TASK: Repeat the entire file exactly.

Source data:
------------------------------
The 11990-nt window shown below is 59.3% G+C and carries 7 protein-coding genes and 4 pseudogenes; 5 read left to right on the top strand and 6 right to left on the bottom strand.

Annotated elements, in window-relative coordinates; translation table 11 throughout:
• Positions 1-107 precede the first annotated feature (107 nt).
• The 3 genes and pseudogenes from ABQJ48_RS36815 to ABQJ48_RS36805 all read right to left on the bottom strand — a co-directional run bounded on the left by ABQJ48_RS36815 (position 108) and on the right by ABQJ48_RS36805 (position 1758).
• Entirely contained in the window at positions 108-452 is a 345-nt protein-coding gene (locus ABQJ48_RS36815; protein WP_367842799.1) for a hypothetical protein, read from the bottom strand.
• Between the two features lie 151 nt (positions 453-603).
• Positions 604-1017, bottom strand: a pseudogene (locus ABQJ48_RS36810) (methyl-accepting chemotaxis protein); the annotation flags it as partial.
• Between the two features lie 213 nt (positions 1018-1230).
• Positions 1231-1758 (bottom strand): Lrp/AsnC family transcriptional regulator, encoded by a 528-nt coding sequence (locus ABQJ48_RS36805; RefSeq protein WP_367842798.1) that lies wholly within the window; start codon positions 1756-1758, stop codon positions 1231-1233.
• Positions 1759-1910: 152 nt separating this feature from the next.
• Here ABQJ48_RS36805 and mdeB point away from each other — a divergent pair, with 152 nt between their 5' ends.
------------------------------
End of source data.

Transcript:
The 11990-nt window shown below is 59.3% G+C and carries 7 protein-coding genes and 4 pseudogenes; 5 read left to right on the top strand and 6 right to left on the bottom strand.

Annotated elements, in window-relative coordinates; translation table 11 throughout:
• Positions 1-107 precede the first annotated feature (107 nt).
• The 3 genes and pseudogenes from ABQJ48_RS36815 to ABQJ48_RS36805 all read right to left on the bottom strand — a co-directional run bounded on the left by ABQJ48_RS36815 (position 108) and on the right by ABQJ48_RS36805 (position 1758).
• Entirely contained in the window at positions 108-452 is a 345-nt protein-coding gene (locus ABQJ48_RS36815; protein WP_367842799.1) for a hypothetical protein, read from the bottom strand.
• Between the two features lie 151 nt (positions 453-603).
• Positions 604-1017, bottom strand: a pseudogene (locus ABQJ48_RS36810) (methyl-accepting chemotaxis protein); the annotation flags it as partial.
• Between the two features lie 213 nt (positions 1018-1230).
• Positions 1231-1758 (bottom strand): Lrp/AsnC family transcriptional regulator, encoded by a 528-nt coding sequence (locus ABQJ48_RS36805; RefSeq protein WP_367842798.1) that lies wholly within the window; start codon positions 1756-1758, stop codon positions 1231-1233.
• Positions 1759-1910: 152 nt separating this feature from the next.
• Here ABQJ48_RS36805 and mdeB point away from each other — a divergent pair, with 152 nt between their 5' ends.